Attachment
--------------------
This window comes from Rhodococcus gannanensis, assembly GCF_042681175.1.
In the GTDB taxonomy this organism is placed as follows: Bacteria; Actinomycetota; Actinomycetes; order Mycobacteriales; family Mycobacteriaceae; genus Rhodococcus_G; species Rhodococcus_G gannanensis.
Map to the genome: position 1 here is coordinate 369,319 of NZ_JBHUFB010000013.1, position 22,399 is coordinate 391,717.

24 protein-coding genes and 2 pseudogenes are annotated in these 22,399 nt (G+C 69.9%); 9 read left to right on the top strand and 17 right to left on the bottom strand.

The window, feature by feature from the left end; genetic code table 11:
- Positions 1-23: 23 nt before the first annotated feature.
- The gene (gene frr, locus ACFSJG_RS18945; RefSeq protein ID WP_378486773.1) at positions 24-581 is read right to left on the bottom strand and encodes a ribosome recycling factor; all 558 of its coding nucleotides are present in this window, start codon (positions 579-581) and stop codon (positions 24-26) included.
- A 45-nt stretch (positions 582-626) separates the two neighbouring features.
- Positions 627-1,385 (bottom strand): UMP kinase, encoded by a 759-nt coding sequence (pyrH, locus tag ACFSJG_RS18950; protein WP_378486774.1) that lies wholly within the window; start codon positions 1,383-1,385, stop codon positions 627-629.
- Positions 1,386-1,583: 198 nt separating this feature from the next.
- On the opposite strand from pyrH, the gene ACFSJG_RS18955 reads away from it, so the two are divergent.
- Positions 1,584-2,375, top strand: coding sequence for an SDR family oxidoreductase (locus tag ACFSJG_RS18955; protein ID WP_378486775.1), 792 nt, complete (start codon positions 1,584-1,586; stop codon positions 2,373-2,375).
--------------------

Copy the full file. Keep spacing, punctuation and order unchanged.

This window comes from Rhodococcus gannanensis, assembly GCF_042681175.1.
In the GTDB taxonomy this organism is placed as follows: Bacteria; Actinomycetota; Actinomycetes; order Mycobacteriales; family Mycobacteriaceae; genus Rhodococcus_G; species Rhodococcus_G gannanensis.
Map to the genome: position 1 here is coordinate 369,319 of NZ_JBHUFB010000013.1, position 22,399 is coordinate 391,717.

24 protein-coding genes and 2 pseudogenes are annotated in these 22,399 nt (G+C 69.9%); 9 read left to right on the top strand and 17 right to left on the bottom strand.

The window, feature by feature from the left end; genetic code table 11:
- Positions 1-23: 23 nt before the first annotated feature.
- The gene (gene frr, locus ACFSJG_RS18945; RefSeq protein ID WP_378486773.1) at positions 24-581 is read right to left on the bottom strand and encodes a ribosome recycling factor; all 558 of its coding nucleotides are present in this window, start codon (positions 579-581) and stop codon (positions 24-26) included.
- A 45-nt stretch (positions 582-626) separates the two neighbouring features.
- Positions 627-1,385 (bottom strand): UMP kinase, encoded by a 759-nt coding sequence (pyrH, locus tag ACFSJG_RS18950; protein WP_378486774.1) that lies wholly within the window; start codon positions 1,383-1,385, stop codon positions 627-629.
- Positions 1,386-1,583: 198 nt separating this feature from the next.
- On the opposite strand from pyrH, the gene ACFSJG_RS18955 reads away from it, so the two are divergent.
- Positions 1,584-2,375, top strand: coding sequence for an SDR family oxidoreductase (locus tag ACFSJG_RS18955; protein ID WP_378486775.1), 792 nt, complete (start codon positions 1,584-1,586; stop codon positions 2,373-2,375).